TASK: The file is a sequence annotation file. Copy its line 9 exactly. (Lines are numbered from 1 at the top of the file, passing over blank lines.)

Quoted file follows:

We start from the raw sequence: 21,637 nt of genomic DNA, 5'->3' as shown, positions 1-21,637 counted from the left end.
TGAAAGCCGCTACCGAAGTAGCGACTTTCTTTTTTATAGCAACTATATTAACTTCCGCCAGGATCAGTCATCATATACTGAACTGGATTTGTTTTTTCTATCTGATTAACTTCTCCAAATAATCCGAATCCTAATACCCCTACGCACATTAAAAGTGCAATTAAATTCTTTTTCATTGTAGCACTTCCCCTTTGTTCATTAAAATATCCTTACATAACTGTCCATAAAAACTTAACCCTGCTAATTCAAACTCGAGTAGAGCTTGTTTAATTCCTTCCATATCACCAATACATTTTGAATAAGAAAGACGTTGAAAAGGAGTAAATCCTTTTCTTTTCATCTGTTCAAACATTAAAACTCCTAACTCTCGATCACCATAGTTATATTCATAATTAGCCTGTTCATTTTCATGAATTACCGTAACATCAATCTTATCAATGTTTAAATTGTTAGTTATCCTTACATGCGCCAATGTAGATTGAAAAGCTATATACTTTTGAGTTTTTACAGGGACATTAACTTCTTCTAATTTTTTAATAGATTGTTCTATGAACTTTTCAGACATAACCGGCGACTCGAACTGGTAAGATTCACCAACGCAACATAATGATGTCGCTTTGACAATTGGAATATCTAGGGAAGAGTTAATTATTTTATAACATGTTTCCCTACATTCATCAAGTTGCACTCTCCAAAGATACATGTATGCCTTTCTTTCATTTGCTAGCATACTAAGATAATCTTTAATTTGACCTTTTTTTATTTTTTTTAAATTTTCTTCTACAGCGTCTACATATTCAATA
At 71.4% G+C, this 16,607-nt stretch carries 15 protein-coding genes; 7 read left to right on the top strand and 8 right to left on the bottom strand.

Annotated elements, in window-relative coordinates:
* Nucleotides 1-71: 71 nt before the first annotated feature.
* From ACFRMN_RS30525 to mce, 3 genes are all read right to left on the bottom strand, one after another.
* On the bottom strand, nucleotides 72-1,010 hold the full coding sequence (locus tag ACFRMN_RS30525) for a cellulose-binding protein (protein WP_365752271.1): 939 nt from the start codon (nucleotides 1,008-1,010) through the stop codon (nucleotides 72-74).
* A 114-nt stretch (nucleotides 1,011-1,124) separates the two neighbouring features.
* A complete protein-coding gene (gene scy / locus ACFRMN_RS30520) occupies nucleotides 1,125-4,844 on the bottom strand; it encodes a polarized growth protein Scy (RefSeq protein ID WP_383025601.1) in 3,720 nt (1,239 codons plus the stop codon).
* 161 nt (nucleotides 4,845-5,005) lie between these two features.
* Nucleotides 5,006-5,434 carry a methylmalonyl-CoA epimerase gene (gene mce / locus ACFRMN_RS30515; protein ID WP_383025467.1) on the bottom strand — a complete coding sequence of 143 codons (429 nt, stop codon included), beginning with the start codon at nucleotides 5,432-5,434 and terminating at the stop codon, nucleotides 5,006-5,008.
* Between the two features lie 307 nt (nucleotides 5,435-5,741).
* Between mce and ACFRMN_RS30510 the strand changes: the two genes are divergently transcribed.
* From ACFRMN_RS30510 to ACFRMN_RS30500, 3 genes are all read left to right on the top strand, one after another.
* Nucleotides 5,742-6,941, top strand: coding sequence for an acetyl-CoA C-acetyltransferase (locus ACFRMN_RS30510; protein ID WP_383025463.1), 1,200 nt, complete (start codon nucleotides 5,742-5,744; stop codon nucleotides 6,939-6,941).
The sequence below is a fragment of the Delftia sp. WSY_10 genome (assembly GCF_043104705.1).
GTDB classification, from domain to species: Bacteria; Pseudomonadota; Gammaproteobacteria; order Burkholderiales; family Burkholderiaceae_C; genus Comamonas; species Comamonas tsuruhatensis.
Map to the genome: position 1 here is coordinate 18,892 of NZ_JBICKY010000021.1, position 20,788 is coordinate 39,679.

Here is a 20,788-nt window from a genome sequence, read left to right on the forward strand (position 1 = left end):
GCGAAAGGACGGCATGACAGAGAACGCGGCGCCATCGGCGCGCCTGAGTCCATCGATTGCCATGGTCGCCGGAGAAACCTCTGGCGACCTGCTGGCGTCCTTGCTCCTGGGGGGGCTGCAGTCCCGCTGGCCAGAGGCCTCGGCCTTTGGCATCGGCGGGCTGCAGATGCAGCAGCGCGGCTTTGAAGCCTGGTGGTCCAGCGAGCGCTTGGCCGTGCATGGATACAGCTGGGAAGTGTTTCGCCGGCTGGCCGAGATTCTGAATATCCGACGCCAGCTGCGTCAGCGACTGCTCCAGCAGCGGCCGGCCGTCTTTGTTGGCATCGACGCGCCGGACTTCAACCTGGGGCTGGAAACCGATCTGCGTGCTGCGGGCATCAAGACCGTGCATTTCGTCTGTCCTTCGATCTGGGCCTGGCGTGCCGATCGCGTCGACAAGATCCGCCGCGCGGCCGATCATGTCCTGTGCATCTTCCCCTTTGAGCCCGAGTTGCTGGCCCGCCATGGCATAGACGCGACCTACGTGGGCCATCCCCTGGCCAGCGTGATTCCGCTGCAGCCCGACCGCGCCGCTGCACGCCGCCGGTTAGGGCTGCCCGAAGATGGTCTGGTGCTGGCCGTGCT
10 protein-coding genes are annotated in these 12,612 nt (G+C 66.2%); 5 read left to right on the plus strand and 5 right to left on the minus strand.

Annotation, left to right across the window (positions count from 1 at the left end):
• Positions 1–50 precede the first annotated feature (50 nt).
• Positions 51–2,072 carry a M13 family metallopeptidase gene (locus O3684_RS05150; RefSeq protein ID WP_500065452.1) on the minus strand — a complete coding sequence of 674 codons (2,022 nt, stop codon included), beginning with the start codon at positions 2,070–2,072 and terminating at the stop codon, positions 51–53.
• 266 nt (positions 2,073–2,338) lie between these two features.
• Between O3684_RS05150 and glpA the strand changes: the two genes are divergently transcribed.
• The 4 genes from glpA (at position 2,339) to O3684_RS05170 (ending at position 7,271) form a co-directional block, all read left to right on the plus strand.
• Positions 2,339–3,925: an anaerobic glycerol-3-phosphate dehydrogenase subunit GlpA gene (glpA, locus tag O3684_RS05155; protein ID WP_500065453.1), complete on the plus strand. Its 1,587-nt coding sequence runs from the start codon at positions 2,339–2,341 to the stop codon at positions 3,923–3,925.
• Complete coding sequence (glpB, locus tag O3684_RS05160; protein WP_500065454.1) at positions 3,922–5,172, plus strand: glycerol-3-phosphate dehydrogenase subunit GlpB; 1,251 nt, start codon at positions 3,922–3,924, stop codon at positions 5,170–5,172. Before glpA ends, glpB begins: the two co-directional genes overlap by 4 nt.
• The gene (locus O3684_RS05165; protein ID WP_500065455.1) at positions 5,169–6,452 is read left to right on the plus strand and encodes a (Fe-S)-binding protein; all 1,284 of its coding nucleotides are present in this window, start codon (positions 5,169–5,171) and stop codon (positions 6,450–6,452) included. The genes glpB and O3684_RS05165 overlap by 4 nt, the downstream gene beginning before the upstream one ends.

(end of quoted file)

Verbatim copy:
* A complete protein-coding gene (gene scy / locus ACFRMN_RS30520) occupies nucleotides 1,125-4,844 on the bottom strand; it encodes a polarized growth protein Scy (RefSeq protein ID WP_383025601.1) in 3,720 nt (1,239 codons plus the stop codon).